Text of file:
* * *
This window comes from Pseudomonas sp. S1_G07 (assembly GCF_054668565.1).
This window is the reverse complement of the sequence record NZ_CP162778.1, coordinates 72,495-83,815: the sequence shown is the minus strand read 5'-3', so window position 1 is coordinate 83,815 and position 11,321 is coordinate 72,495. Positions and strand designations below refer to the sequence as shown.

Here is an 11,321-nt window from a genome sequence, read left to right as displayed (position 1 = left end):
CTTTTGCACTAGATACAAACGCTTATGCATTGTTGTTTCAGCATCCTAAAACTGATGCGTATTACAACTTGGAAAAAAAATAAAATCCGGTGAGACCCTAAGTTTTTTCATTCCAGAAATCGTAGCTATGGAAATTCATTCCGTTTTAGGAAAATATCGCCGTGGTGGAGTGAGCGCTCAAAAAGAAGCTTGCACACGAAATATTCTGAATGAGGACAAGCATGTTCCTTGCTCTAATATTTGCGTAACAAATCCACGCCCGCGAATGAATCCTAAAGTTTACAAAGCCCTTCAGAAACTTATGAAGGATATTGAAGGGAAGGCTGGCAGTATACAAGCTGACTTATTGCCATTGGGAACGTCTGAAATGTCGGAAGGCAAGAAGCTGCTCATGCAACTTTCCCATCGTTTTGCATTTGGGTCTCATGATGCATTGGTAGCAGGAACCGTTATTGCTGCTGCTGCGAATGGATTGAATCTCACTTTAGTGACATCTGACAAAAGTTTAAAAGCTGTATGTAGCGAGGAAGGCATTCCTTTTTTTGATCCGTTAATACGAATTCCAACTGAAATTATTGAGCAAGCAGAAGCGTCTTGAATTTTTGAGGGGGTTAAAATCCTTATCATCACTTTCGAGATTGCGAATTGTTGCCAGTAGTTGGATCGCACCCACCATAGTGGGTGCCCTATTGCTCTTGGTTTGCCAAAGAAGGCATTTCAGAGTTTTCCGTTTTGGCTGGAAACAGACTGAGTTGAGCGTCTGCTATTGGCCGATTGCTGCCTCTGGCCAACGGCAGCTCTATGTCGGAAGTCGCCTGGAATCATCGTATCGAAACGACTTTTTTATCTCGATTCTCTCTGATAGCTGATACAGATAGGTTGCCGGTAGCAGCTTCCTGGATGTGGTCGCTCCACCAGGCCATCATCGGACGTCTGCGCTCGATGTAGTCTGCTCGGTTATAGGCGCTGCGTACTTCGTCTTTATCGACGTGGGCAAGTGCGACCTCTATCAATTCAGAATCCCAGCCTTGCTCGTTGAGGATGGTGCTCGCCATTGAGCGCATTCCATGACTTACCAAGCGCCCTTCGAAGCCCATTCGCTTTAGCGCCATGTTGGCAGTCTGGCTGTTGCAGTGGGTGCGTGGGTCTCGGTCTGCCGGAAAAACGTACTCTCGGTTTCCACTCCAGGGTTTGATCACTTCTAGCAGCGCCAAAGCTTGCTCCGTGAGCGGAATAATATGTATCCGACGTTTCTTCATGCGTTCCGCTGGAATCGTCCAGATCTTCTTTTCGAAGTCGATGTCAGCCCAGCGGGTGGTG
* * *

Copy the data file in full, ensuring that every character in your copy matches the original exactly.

This window comes from Pseudomonas sp. S1_G07 (assembly GCF_054668565.1).
This window is the reverse complement of the sequence record NZ_CP162778.1, coordinates 72,495-83,815: the sequence shown is the minus strand read 5'-3', so window position 1 is coordinate 83,815 and position 11,321 is coordinate 72,495. Positions and strand designations below refer to the sequence as shown.

Here is an 11,321-nt window from a genome sequence, read left to right as displayed (position 1 = left end):
CTTTTGCACTAGATACAAACGCTTATGCATTGTTGTTTCAGCATCCTAAAACTGATGCGTATTACAACTTGGAAAAAAAATAAAATCCGGTGAGACCCTAAGTTTTTTCATTCCAGAAATCGTAGCTATGGAAATTCATTCCGTTTTAGGAAAATATCGCCGTGGTGGAGTGAGCGCTCAAAAAGAAGCTTGCACACGAAATATTCTGAATGAGGACAAGCATGTTCCTTGCTCTAATATTTGCGTAACAAATCCACGCCCGCGAATGAATCCTAAAGTTTACAAAGCCCTTCAGAAACTTATGAAGGATATTGAAGGGAAGGCTGGCAGTATACAAGCTGACTTATTGCCATTGGGAACGTCTGAAATGTCGGAAGGCAAGAAGCTGCTCATGCAACTTTCCCATCGTTTTGCATTTGGGTCTCATGATGCATTGGTAGCAGGAACCGTTATTGCTGCTGCTGCGAATGGATTGAATCTCACTTTAGTGACATCTGACAAAAGTTTAAAAGCTGTATGTAGCGAGGAAGGCATTCCTTTTTTTGATCCGTTAATACGAATTCCAACTGAAATTATTGAGCAAGCAGAAGCGTCTTGAATTTTTGAGGGGGTTAAAATCCTTATCATCACTTTCGAGATTGCGAATTGTTGCCAGTAGTTGGATCGCACCCACCATAGTGGGTGCCCTATTGCTCTTGGTTTGCCAAAGAAGGCATTTCAGAGTTTTCCGTTTTGGCTGGAAACAGACTGAGTTGAGCGTCTGCTATTGGCCGATTGCTGCCTCTGGCCAACGGCAGCTCTATGTCGGAAGTCGCCTGGAATCATCGTATCGAAACGACTTTTTTATCTCGATTCTCTCTGATAGCTGATACAGATAGGTTGCCGGTAGCAGCTTCCTGGATGTGGTCGCTCCACCAGGCCATCATCGGACGTCTGCGCTCGATGTAGTCTGCTCGGTTATAGGCGCTGCGTACTTCGTCTTTATCGACGTGGGCAAGTGCGACCTCTATCAATTCAGAATCCCAGCCTTGCTCGTTGAGGATGGTGCTCGCCATTGAGCGCATTCCATGACTTACCAAGCGCCCTTCGAAGCCCATTCGCTTTAGCGCCATGTTGGCAGTCTGGCTGTTGCAGTGGGTGCGTGGGTCTCGGTCTGCCGGAAAAACGTACTCTCGGTTTCCACTCCAGGGTTTGATCACTTCTAGCAGCGCCAAAGCTTGCTCCGTGAGCGGAATAATATGTATCCGACGTTTCTTCATGCGTTCCGCTGGAATCGTCCAGATCTTCTTTTCGAAGTCGATGTCAGCCCAGCGGGTGGTG